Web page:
Aim to do Part A and B - 3-5 times per day

c) The ‘Knack’ = This is a fast strong squeeze that you can perform before you laugh, cough, sneeze or lift to help reduce and eliminate stress urinary incontinence.

Please do NOT practice pelvic floor contractions when you are urinating or emptying your bowel! After you have emptied your bowel, you may do it then.

  • Other positions of pelvic floor muscle training can include sitting; on your hands and knees; sitting on the corner of a chair; sitting on a large gym ball; standing; walking and lastly with functional exercises like squatting; lifting and other upper body movements. Progression into standing can really take time so don’t be too hard on yourself!

  • Try to spread the sets of exercises out during the day. You can do them almost anywhere. If you would like some added peace of mind, you could wear your BONDS Damn Dry® Undies when out and about and exercising!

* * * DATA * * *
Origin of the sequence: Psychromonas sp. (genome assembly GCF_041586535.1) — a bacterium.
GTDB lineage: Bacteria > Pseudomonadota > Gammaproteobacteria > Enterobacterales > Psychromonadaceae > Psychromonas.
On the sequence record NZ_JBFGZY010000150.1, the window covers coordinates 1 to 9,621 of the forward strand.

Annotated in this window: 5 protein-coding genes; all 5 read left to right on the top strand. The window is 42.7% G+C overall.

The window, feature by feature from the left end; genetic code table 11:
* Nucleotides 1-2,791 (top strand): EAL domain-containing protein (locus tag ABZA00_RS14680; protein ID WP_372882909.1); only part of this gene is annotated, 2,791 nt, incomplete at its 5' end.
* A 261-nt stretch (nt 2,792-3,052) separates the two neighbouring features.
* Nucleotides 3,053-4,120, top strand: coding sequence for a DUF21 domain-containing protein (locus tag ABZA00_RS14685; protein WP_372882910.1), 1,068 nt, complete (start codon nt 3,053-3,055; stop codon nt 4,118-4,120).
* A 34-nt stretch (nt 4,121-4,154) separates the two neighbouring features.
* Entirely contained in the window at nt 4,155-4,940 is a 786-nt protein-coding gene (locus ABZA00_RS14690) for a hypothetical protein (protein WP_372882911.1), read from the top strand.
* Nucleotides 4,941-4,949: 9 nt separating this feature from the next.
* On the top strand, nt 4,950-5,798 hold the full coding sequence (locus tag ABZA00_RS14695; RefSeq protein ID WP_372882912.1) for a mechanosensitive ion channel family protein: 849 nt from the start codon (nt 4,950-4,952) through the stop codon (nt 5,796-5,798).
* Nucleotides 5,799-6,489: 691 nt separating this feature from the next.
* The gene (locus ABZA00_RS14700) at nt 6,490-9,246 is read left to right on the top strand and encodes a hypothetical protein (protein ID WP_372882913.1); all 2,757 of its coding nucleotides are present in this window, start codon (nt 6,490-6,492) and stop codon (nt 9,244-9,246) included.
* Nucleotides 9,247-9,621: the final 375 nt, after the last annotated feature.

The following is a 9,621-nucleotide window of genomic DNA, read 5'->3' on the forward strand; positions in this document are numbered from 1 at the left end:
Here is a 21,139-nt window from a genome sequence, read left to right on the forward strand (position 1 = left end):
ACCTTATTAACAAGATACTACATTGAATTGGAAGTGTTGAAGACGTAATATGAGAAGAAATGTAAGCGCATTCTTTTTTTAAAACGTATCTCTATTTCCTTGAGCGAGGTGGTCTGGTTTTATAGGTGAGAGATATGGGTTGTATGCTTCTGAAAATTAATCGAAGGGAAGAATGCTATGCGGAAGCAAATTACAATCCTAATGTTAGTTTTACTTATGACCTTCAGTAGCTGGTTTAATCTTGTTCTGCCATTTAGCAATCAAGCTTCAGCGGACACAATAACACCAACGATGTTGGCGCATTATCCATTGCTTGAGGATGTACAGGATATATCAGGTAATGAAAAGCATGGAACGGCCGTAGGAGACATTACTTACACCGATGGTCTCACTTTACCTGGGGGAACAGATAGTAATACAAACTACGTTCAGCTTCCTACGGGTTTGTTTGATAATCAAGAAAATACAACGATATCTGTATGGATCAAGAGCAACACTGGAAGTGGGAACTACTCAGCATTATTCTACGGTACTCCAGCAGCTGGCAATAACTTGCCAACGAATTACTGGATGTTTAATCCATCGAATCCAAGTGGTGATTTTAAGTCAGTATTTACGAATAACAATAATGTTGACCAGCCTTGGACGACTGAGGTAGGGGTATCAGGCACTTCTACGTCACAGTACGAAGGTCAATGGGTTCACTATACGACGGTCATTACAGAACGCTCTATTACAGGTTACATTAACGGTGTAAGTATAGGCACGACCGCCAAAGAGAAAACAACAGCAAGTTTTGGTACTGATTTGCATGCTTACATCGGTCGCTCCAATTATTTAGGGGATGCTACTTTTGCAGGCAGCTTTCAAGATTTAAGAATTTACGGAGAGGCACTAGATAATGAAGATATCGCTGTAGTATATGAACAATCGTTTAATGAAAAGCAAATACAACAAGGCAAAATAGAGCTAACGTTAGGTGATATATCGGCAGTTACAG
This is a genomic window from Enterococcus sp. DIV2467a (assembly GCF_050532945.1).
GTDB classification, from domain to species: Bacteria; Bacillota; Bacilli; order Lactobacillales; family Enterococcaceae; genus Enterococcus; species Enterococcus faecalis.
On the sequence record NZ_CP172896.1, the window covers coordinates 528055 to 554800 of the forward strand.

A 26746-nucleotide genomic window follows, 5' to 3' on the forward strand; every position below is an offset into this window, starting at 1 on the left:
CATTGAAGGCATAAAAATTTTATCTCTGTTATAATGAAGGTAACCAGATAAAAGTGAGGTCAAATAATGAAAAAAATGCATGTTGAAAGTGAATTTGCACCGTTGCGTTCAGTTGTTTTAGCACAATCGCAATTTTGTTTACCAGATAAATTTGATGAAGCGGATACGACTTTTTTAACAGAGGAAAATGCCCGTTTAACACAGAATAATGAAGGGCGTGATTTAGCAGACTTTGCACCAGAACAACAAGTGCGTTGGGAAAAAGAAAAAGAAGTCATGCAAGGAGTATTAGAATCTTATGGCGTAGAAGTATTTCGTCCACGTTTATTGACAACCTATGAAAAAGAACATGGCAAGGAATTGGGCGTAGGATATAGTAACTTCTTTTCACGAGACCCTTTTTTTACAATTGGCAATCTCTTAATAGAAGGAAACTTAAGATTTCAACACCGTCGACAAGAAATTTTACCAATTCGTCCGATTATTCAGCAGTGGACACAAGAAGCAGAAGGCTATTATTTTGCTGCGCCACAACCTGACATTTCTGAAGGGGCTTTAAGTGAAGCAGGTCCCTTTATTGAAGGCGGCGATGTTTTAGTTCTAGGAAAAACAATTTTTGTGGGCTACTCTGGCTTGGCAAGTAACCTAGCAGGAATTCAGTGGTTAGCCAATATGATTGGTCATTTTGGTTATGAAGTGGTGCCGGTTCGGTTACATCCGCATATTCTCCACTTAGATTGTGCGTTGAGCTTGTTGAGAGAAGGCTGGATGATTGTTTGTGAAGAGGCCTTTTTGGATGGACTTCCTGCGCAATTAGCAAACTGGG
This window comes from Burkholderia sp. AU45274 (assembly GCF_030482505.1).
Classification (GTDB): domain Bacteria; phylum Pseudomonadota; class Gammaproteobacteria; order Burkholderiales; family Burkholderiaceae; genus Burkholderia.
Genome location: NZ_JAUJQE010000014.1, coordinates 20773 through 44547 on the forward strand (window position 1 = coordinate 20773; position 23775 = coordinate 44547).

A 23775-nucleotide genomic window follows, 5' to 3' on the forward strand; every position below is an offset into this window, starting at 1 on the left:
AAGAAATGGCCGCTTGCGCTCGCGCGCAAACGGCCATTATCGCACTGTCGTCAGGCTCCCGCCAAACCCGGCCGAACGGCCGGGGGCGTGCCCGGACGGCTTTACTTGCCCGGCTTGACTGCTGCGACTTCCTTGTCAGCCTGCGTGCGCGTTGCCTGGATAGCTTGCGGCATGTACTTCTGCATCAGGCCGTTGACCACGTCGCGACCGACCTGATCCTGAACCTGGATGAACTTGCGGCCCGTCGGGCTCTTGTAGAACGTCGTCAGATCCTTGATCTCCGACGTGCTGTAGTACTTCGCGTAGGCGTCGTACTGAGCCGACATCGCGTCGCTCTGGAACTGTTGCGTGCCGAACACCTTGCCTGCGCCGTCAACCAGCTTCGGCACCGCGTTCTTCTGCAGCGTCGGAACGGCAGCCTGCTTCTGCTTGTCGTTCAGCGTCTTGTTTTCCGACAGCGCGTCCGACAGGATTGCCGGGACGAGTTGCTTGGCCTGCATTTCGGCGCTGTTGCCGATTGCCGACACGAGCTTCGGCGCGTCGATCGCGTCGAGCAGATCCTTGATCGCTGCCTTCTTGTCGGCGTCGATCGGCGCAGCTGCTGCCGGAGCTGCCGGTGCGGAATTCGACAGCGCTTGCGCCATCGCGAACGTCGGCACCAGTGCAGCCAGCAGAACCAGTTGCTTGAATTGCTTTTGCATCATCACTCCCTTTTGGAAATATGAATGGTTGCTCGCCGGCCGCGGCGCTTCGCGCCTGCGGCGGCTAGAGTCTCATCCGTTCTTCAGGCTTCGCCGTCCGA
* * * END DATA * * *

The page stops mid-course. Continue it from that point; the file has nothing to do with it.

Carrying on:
Other visualisation cues to help with pelvic floor activation:

  • Imagine you are picking up a tissue out of a box by squeezing your anus. Then imagine that squeeze and lift is moving forwards towards your vagina and pubic bone.

  • Imagine a lift going up into the anus and then the vagina from the basement to level 4, and then going back down to the basement.

  • Imagine pulling up a piece of spaghetti into the anus and then vagina.

Research has shown that up to 30% of women find it difficult to activate their pelvic floor muscles correctly. If you are struggling to feel these muscles working, worried you aren’t doing the exercises correctly or if you have on-going incontinence, contact your local women’s health physiotherapist for an individual assessment and training.

Other urinary symptoms to be aware of:

  • If you are feeling urinary urgency symptoms are coming on, give your pelvic floor a squeeze, rise up and down on your toes for 10-15x and distract yourself. This can help defer the bladder contraction. Try not to go ‘just in case’. Avoid constipation with a balanced fibre diet and adequate water intake 1.5-2L daily. Avoid fizzy drinks where possible and fluid 1-2 hours before bedtime. Further bladder retraining may be required specific to your issues, which can be advised by a physiotherapist. On the other end of the spectrum…you may actually have hypertonic or ‘overactive pelvic floor symptoms’ or other bladder pathology. This is where a full examination is important to ascertain what is actually going on.